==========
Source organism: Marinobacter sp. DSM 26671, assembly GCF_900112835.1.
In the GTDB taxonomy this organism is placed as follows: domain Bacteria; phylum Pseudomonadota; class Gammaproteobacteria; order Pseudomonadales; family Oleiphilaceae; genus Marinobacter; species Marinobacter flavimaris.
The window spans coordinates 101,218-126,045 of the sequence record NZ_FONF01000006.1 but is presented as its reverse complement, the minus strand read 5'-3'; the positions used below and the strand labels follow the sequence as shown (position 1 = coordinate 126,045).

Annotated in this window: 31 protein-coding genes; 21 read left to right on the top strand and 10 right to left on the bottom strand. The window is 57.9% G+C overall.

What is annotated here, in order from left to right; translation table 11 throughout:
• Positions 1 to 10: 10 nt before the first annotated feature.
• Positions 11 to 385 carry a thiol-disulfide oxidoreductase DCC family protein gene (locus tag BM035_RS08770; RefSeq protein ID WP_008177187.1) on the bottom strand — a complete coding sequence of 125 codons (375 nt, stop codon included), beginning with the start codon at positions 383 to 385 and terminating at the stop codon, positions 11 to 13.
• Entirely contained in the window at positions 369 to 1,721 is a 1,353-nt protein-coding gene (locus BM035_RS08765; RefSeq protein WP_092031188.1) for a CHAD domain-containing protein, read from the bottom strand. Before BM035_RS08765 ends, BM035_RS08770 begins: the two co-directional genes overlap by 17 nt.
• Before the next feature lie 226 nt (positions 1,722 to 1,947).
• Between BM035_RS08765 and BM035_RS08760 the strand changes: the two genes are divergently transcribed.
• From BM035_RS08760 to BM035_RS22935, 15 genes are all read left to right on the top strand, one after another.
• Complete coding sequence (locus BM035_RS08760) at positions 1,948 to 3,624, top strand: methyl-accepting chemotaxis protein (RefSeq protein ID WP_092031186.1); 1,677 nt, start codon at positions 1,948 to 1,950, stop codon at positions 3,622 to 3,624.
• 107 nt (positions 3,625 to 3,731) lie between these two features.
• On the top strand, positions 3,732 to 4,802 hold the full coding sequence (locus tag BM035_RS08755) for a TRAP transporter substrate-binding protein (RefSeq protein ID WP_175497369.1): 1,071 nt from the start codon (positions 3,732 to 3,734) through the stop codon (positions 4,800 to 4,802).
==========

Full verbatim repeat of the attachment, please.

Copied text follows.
Source organism: Marinobacter sp. DSM 26671, assembly GCF_900112835.1.
In the GTDB taxonomy this organism is placed as follows: domain Bacteria; phylum Pseudomonadota; class Gammaproteobacteria; order Pseudomonadales; family Oleiphilaceae; genus Marinobacter; species Marinobacter flavimaris.
The window spans coordinates 101,218-126,045 of the sequence record NZ_FONF01000006.1 but is presented as its reverse complement, the minus strand read 5'-3'; the positions used below and the strand labels follow the sequence as shown (position 1 = coordinate 126,045).

Annotated in this window: 31 protein-coding genes; 21 read left to right on the top strand and 10 right to left on the bottom strand. The window is 57.9% G+C overall.

What is annotated here, in order from left to right; translation table 11 throughout:
• Positions 1 to 10: 10 nt before the first annotated feature.
• Positions 11 to 385 carry a thiol-disulfide oxidoreductase DCC family protein gene (locus tag BM035_RS08770; RefSeq protein ID WP_008177187.1) on the bottom strand — a complete coding sequence of 125 codons (375 nt, stop codon included), beginning with the start codon at positions 383 to 385 and terminating at the stop codon, positions 11 to 13.
• Entirely contained in the window at positions 369 to 1,721 is a 1,353-nt protein-coding gene (locus BM035_RS08765; RefSeq protein WP_092031188.1) for a CHAD domain-containing protein, read from the bottom strand. Before BM035_RS08765 ends, BM035_RS08770 begins: the two co-directional genes overlap by 17 nt.
• Before the next feature lie 226 nt (positions 1,722 to 1,947).
• Between BM035_RS08765 and BM035_RS08760 the strand changes: the two genes are divergently transcribed.
• From BM035_RS08760 to BM035_RS22935, 15 genes are all read left to right on the top strand, one after another.
• Complete coding sequence (locus BM035_RS08760) at positions 1,948 to 3,624, top strand: methyl-accepting chemotaxis protein (RefSeq protein ID WP_092031186.1); 1,677 nt, start codon at positions 1,948 to 1,950, stop codon at positions 3,622 to 3,624.
• 107 nt (positions 3,625 to 3,731) lie between these two features.
• On the top strand, positions 3,732 to 4,802 hold the full coding sequence (locus tag BM035_RS08755) for a TRAP transporter substrate-binding protein (RefSeq protein ID WP_175497369.1): 1,071 nt from the start codon (positions 3,732 to 3,734) through the stop codon (positions 4,800 to 4,802).